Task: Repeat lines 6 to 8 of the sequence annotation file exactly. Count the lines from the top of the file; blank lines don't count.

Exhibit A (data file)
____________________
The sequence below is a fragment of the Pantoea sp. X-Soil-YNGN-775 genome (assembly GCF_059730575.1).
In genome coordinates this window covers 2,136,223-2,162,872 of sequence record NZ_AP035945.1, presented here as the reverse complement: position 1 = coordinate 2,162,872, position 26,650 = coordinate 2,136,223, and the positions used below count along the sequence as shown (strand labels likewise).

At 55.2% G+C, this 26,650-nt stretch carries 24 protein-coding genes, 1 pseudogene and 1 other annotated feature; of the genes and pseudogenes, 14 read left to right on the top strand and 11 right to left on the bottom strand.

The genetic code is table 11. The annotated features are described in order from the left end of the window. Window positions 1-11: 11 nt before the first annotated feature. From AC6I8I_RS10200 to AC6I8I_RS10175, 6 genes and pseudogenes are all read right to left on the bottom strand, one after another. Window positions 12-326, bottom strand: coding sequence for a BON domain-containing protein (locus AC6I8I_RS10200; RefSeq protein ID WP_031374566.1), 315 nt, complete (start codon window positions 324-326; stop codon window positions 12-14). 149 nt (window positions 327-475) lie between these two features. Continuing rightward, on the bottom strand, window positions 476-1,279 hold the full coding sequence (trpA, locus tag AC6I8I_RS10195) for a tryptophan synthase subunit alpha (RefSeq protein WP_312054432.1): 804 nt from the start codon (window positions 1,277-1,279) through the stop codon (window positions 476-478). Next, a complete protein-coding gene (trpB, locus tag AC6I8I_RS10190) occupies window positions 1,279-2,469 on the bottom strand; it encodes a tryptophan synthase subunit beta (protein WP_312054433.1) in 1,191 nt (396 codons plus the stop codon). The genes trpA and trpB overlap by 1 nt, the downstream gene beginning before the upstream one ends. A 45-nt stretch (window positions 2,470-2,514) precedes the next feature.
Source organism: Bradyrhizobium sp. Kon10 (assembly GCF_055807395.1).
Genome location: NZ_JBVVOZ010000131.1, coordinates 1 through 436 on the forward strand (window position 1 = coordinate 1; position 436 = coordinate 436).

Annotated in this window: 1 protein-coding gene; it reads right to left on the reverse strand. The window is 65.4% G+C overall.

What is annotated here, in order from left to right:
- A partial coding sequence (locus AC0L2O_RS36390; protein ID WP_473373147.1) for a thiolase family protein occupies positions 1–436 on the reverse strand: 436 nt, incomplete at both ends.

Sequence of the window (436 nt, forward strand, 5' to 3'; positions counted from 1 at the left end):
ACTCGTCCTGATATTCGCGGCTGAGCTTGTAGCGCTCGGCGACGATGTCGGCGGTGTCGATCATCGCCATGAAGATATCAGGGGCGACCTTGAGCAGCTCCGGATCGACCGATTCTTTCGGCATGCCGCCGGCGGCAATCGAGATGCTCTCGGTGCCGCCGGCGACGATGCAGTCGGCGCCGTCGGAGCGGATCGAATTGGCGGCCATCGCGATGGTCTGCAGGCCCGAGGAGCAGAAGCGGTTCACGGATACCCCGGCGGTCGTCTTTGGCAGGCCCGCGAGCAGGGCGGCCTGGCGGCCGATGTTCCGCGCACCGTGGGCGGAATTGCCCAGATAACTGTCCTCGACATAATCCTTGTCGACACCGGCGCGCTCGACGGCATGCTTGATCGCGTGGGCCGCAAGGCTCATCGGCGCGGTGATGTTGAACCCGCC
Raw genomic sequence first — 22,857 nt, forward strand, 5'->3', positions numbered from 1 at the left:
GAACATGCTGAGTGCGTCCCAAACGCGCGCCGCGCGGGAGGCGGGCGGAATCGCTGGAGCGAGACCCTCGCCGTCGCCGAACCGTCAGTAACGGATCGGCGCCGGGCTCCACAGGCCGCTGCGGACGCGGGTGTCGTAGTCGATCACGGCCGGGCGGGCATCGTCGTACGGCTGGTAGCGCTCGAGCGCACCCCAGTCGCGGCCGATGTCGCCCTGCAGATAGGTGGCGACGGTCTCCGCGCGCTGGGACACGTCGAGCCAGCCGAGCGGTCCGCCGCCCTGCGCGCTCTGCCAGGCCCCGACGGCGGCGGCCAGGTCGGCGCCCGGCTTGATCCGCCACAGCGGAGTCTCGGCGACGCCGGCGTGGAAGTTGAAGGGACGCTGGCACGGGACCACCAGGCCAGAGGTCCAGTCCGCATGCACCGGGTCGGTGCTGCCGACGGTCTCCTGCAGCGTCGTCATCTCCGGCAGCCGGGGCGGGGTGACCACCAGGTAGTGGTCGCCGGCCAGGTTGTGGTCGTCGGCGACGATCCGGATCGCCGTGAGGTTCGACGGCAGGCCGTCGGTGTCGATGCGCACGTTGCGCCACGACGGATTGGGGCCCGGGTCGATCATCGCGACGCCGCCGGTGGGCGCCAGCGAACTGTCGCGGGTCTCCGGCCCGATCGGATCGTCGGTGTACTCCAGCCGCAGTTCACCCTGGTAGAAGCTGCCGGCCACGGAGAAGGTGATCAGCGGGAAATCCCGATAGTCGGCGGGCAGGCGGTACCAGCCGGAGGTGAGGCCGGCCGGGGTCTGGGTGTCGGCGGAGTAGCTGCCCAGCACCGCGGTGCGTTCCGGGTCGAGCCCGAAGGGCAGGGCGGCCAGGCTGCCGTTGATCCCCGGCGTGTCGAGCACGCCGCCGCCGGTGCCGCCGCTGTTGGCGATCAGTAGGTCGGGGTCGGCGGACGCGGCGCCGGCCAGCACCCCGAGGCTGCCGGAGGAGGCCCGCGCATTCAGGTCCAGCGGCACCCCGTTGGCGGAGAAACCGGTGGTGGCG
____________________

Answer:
Genome location: NZ_JBVVOZ010000131.1, coordinates 1 through 436 on the forward strand (window position 1 = coordinate 1; position 436 = coordinate 436).

Annotated in this window: 1 protein-coding gene; it reads right to left on the reverse strand. The window is 65.4% G+C overall.

What is annotated here, in order from left to right: